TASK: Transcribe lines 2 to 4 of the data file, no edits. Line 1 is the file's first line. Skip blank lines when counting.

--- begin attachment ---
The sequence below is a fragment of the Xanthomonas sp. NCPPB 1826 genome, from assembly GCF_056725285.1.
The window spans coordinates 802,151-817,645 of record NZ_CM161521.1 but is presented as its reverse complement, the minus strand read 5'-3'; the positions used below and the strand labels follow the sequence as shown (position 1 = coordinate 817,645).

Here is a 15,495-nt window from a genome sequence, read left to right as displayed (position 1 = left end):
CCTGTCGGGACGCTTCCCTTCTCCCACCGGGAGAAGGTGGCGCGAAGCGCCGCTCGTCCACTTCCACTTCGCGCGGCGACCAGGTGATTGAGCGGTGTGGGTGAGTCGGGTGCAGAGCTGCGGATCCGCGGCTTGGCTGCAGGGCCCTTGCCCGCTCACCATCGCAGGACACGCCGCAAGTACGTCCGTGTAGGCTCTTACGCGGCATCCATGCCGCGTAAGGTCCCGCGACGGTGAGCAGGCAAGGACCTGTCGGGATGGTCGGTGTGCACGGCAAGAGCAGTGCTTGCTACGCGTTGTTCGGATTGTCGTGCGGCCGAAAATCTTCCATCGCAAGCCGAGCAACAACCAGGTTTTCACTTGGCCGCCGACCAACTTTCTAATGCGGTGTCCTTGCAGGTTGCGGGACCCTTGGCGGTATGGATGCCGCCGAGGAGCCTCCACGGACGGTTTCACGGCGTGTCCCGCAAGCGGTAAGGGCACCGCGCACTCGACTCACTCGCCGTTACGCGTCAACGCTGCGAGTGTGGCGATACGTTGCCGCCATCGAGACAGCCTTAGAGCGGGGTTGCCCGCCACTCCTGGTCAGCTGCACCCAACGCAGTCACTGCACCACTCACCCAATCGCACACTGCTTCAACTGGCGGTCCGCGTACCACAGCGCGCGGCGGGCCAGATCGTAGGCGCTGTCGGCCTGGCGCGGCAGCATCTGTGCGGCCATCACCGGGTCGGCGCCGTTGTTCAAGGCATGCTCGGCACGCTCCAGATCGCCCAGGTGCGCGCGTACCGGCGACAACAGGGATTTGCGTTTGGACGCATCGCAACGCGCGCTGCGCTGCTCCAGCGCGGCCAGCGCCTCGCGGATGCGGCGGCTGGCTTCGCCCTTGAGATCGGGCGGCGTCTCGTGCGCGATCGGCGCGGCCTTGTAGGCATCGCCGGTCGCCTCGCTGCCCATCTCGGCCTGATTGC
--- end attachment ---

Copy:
The window spans coordinates 802,151-817,645 of record NZ_CM161521.1 but is presented as its reverse complement, the minus strand read 5'-3'; the positions used below and the strand labels follow the sequence as shown (position 1 = coordinate 817,645).

Here is a 15,495-nt window from a genome sequence, read left to right as displayed (position 1 = left end):
CCTGTCGGGACGCTTCCCTTCTCCCACCGGGAGAAGGTGGCGCGAAGCGCCGCTCGTCCACTTCCACTTCGCGCGGCGACCAGGTGATTGAGCGGTGTGGGTGAGTCGGGTGCAGAGCTGCGGATCCGCGGCTTGGCTGCAGGGCCCTTGCCCGCTCACCATCGCAGGACACGCCGCAAGTACGTCCGTGTAGGCTCTTACGCGGCATCCATGCCGCGTAAGGTCCCGCGACGGTGAGCAGGCAAGGACCTGTCGGGATGGTCGGTGTGCACGGCAAGAGCAGTGCTTGCTACGCGTTGTTCGGATTGTCGTGCGGCCGAAAATCTTCCATCGCAAGCCGAGCAACAACCAGGTTTTCACTTGGCCGCCGACCAACTTTCTAATGCGGTGTCCTTGCAGGTTGCGGGACCCTTGGCGGTATGGATGCCGCCGAGGAGCCTCCACGGACGGTTTCACGGCGTGTCCCGCAAGCGGTAAGGGCACCGCGCACTCGACTCACTCGCCGTTACGCGTCAACGCTGCGAGTGTGGCGATACGTTGCCGCCATCGAGACAGCCTTAGAGCGGGGTTGCCCGCCACTCCTGGTCAGCTGCACCCAACGCAGTCACTGCACCACTCACCCAATCGCACACTGCTTCAACTGGCGGTCCGCGTACCACAGCGCGCGGCGGGCCAGATCGTAGGCGCTGTCGGCCTGGCGCGGCAGCATCTGTGCGGCCATCACCGGGTCGGCGCCGTTGTTCAAGGCATGCTCGGCACGCTCCAGATCGCCCAGGTGCGCGCGTACCGGCGACAACAGGGATTTGCGTTTGGACGCATCGCAACGCGCGCTGCGCTGCTCCAGCGCGGCCAGCGCCTCGCGGATGCGGCGGCTGGCTTCGCCCTTGAGATCGGGCGGCGTCTCGTGCGCGATCGGCGCGGCCTTGTAGGCATCGCCGGTCGCCTCGCTGCCCATCTCGGCCTGATTGC